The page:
Unstructural Biology of the Dengue Virus Proteins

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dengue virus, intrinsically disordered protein, protein function, protein structure, proteome

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In this study, we used a wide spectrum of bioinformatics techniques to evaluate the extent of intrinsic disorder in the complete proteomes of genotypes of four human dengue virus (DENV), to analyze the peculiarities of disorder distribution within individual DENV proteins, and to establish potential roles for the structural disorder with respect to their functions. We show that several proteins (ER, E, 1, 2A and 4A) are predicted to be mostly ordered, whereas four proteins (C, 2k, NS3 and NS5) are expected to have high disorder levels. The profiles of disorder propensities are similar across the four genotypes, except for the NS5 protein. Cleavage sites are depleted in polymorphic sites, and have a high propensity for disorder, especially relative to neighboring residues. Disordered regions are highly polymorphic in type 1 DENV but have a relatively low number of polymorphic sites in the type 4 virus. There is a high density of polymorphisms in proteins 2A and 4A, which are depleted in disorder. Thus, a high density of polymorphism is not unique to disordered regions. Analysis of disorder/function association showed that the predominant function of the disordered regions in the DENV proteins is protein–protein interaction and binding of nucleic acids, metals and other small molecules. These regions are also associated with phosphorylation, which may regulate their function.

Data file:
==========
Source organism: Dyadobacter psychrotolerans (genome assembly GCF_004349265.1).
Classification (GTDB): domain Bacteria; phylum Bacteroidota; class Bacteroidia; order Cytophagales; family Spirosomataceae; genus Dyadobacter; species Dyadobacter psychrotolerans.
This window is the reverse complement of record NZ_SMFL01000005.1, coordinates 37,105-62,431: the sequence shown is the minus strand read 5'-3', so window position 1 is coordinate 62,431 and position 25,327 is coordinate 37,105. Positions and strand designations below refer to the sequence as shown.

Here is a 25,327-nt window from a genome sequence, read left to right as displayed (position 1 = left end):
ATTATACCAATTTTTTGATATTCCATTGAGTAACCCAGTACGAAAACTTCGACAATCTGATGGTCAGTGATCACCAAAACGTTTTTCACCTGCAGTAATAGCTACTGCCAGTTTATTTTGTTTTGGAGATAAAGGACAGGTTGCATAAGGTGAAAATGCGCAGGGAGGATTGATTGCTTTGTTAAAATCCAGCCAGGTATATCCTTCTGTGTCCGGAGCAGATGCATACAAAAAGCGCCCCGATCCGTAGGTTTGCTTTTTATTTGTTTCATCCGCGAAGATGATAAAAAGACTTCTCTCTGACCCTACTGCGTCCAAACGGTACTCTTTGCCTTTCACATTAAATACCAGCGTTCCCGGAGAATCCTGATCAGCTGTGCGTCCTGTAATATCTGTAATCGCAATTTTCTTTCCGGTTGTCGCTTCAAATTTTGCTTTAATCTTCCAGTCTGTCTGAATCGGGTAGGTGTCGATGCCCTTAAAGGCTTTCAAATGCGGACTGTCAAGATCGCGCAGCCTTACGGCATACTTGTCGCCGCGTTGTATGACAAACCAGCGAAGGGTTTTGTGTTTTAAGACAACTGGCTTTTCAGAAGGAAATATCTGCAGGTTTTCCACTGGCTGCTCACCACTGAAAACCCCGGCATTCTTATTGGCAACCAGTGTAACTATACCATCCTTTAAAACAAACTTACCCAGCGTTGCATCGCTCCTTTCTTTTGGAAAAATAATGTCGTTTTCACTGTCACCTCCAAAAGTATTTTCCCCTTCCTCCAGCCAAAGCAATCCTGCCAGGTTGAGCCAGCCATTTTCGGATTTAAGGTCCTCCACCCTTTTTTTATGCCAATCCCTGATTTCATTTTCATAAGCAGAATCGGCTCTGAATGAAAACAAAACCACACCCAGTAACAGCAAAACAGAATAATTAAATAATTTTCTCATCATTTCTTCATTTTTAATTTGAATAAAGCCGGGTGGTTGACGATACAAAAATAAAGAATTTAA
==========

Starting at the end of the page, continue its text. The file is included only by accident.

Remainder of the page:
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The FEBS Journal, v. 282, issue 17, p. 3368-3394